COST BENEFIT ANALYSIS FOR DIGITAL PAYMENTS IN LESOTHO
CBA for digital payments in Lesotho summary report.
Innovative technological advances are leading the rethinking of market based business models applied by financial intermediaries that previously did not consider low income rural poor populations as a potential market for investable funds. Electronic money is rapidly coming to the fore as a game changer made possible through the use of cheap mobile phones, expanded cellular network coverage and fast internet services. Technical advances catalysing innovations include new ways of delivering financial services through agents / agencies, realigning Know Your Customer (KYC) requirements employing Tiered or Proportional KYC that encourage low income clients to open electronic money accounts, facilitating savings mobilisation, access to credit and insurance services.
As Africa’s highest contributor of social protection, Lesotho’ treasury faces considerable pressure to meet Government’s social protection obligations of mitigating the impact of poverty on Basotho. Declining revenues from the Southern African Customs Union (SACU) threaten to derail the social protection agenda and plunge more Basotho deeper in poverty. Consequently financial inclusion is gaining traction within the Government of Lesotho (GoL) as a strategic intervention to ameliorate poverty and induce unbanked low income, rural Basotho into the modern financial system where they can access and benefit from access to credit, savings mobilisation, access to employment and business development services promoting the growth of micro, small and medium enterprises.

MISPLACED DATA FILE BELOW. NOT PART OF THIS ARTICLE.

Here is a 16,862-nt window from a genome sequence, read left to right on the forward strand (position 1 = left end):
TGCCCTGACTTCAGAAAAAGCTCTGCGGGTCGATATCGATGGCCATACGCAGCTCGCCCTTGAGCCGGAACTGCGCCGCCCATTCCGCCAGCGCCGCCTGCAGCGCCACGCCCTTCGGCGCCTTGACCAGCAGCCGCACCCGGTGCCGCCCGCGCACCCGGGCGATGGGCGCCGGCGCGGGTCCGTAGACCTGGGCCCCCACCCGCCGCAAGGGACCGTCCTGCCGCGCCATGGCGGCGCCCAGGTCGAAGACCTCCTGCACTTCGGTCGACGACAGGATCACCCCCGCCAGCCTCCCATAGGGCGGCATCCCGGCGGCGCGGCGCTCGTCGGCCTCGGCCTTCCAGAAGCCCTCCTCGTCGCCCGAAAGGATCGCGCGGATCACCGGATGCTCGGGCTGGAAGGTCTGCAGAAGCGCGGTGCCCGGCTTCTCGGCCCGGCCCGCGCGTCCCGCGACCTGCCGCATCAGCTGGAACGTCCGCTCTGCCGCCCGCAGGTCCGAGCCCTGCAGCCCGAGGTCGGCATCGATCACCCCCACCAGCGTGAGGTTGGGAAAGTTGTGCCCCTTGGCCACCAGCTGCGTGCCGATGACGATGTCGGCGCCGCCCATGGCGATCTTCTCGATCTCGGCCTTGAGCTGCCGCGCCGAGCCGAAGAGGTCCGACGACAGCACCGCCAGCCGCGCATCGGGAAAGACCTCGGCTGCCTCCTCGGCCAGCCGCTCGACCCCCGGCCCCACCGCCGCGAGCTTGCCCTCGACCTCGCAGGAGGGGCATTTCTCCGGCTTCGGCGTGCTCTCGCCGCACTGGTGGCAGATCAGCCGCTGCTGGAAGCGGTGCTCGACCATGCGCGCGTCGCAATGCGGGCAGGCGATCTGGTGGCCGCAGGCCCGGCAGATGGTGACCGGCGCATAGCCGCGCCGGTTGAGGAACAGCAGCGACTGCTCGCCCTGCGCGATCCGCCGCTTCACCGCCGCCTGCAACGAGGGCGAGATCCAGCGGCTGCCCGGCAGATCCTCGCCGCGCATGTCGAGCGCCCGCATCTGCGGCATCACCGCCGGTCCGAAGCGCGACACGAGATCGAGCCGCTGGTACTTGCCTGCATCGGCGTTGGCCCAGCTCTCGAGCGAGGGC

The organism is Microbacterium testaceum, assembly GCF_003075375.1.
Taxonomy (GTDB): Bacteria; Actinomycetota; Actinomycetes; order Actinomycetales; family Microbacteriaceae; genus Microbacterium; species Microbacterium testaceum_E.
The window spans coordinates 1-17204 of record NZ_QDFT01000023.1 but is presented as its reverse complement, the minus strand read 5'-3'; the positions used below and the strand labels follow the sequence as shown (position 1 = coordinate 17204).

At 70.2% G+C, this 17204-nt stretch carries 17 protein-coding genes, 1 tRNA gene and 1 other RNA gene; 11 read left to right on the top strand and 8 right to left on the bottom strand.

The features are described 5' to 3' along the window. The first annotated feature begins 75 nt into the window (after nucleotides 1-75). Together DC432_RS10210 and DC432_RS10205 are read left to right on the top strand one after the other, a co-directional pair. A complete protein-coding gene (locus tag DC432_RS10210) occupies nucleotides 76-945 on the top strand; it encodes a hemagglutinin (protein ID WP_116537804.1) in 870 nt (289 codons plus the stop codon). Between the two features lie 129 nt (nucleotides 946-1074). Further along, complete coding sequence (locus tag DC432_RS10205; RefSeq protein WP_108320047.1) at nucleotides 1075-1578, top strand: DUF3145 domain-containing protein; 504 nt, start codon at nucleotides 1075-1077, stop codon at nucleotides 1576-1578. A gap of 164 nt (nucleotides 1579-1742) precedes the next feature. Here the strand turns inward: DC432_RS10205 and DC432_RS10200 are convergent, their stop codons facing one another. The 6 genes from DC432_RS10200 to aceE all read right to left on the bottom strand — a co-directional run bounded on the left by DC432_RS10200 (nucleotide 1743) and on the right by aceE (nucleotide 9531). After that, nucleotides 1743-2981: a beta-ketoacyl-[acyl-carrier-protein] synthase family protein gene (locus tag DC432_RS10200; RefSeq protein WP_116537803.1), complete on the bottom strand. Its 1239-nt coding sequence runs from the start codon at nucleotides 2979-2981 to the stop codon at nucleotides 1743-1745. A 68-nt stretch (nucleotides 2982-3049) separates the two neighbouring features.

The objective of this study was to identify, measure and value economic, financial and social benefits and costs of defined policy interventions to transform Lesotho’s economy from cash based payment platforms to an electronic payment platform. This was followed by an assessment of the existing legal, policy and regulatory frameworks and finally the analysis of technical and technological requirements of payments and collection points to develop electronic payments platforms.
The study utilised two case studies namely, the Child Grants Programme (CGP), representing social transfer payments – G2P; and Lesotho Revenue Authority (LRA) Electronic Taxation Project representing revenue collection – B2G; to demonstrate feasibility of transitioning to electronic payments. The case studies illuminated opportunities and challenges of electronic payments and revenue collection platforms from three sides; that of economic and financial viability; the legal, policy and regulatory feasibility and technical and technologically viability for payments and collection points to promote cashless payment systems.